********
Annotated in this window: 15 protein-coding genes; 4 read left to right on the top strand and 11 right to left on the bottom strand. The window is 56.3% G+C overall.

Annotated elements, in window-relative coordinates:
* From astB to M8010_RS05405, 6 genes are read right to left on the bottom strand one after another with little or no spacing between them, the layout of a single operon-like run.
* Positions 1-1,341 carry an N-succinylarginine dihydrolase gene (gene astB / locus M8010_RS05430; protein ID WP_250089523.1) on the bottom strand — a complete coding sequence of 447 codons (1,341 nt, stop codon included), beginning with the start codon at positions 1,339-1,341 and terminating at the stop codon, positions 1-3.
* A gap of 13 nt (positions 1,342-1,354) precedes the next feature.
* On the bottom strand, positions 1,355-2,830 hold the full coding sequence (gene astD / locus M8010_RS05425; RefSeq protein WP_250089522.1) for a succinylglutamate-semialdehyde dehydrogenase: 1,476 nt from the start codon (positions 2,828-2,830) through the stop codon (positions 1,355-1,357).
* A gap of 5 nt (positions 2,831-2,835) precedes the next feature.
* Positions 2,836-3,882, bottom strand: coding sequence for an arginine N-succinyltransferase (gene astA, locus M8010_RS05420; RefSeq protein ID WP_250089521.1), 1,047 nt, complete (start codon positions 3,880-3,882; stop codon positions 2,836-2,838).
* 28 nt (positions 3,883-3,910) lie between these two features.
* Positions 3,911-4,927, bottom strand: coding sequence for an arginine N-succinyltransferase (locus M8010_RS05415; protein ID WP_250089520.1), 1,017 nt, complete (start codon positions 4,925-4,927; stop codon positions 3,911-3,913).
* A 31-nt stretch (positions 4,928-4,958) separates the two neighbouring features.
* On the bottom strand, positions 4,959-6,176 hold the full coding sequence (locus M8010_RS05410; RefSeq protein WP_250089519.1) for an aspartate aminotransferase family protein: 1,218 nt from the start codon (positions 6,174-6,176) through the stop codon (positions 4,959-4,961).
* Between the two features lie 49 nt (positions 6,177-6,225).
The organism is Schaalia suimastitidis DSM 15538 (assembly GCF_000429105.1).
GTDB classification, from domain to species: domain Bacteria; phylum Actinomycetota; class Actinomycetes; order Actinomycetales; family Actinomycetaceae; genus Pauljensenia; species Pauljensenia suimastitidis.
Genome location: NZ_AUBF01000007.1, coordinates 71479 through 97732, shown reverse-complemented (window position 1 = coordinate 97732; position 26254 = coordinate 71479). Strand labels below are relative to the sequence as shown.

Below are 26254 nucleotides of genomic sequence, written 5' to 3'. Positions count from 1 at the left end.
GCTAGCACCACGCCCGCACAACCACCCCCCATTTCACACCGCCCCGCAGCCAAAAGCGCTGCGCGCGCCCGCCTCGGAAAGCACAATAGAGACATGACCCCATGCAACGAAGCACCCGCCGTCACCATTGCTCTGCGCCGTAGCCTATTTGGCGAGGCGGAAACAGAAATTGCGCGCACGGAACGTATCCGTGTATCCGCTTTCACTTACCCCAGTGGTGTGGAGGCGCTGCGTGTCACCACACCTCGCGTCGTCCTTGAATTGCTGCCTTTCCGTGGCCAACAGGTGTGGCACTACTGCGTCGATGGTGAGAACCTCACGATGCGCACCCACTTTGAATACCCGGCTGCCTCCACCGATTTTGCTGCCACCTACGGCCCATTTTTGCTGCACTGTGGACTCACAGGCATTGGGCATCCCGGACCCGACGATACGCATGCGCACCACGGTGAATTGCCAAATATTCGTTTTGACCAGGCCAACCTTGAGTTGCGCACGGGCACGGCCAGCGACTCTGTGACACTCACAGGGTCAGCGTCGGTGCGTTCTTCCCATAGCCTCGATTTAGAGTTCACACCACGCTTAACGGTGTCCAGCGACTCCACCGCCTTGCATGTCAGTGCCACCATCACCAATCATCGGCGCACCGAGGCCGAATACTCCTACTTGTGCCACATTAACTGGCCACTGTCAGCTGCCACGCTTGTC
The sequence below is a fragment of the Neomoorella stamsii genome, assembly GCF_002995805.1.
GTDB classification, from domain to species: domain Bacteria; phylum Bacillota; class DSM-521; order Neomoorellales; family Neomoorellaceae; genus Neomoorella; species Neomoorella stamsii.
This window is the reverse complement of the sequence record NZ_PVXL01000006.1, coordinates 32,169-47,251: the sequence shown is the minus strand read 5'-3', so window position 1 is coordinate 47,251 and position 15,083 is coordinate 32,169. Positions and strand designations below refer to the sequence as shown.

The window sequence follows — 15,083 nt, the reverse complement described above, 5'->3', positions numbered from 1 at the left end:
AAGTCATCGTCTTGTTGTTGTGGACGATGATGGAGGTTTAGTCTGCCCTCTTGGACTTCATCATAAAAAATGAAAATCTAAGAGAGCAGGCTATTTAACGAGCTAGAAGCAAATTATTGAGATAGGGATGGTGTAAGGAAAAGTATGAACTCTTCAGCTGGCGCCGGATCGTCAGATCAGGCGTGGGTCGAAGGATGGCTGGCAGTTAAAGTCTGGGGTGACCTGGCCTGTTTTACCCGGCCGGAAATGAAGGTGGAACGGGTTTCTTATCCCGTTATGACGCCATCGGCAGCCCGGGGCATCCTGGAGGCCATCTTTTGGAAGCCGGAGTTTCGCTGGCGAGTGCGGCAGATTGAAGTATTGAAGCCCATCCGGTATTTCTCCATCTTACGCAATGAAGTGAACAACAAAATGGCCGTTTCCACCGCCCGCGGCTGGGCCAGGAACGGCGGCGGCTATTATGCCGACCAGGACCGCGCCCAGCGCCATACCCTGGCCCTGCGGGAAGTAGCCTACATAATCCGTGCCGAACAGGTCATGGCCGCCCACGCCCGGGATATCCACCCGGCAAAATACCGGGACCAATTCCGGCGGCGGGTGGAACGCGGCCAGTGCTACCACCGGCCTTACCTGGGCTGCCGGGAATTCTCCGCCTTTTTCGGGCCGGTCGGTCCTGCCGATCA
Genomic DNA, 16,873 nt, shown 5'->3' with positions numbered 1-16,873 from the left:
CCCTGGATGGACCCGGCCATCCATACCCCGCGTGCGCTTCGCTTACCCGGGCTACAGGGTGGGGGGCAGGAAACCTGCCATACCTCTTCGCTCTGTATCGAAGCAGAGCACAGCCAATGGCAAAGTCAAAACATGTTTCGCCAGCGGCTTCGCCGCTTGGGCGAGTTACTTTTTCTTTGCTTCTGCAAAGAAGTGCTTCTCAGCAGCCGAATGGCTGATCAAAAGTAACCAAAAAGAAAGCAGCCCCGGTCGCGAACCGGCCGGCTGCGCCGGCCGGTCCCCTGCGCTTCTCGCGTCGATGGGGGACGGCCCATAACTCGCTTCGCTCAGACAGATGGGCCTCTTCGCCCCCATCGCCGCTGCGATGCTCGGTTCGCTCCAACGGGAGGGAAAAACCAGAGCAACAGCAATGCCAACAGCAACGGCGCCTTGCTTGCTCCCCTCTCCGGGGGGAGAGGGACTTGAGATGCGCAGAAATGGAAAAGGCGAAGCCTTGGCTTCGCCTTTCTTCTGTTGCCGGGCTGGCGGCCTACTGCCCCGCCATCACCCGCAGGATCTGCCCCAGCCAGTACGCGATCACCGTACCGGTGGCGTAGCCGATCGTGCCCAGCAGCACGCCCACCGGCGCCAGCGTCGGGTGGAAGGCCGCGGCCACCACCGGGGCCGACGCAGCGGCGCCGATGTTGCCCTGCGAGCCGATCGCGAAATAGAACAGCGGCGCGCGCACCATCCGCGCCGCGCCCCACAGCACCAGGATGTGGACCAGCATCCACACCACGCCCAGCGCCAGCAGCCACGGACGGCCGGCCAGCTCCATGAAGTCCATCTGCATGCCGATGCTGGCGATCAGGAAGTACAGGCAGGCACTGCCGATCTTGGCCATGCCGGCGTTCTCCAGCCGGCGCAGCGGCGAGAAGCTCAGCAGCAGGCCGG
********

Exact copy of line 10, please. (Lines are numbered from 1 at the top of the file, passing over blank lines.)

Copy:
* Positions 3,911-4,927, bottom strand: coding sequence for an arginine N-succinyltransferase (locus M8010_RS05415; protein ID WP_250089520.1), 1,017 nt, complete (start codon positions 4,925-4,927; stop codon positions 3,911-3,913).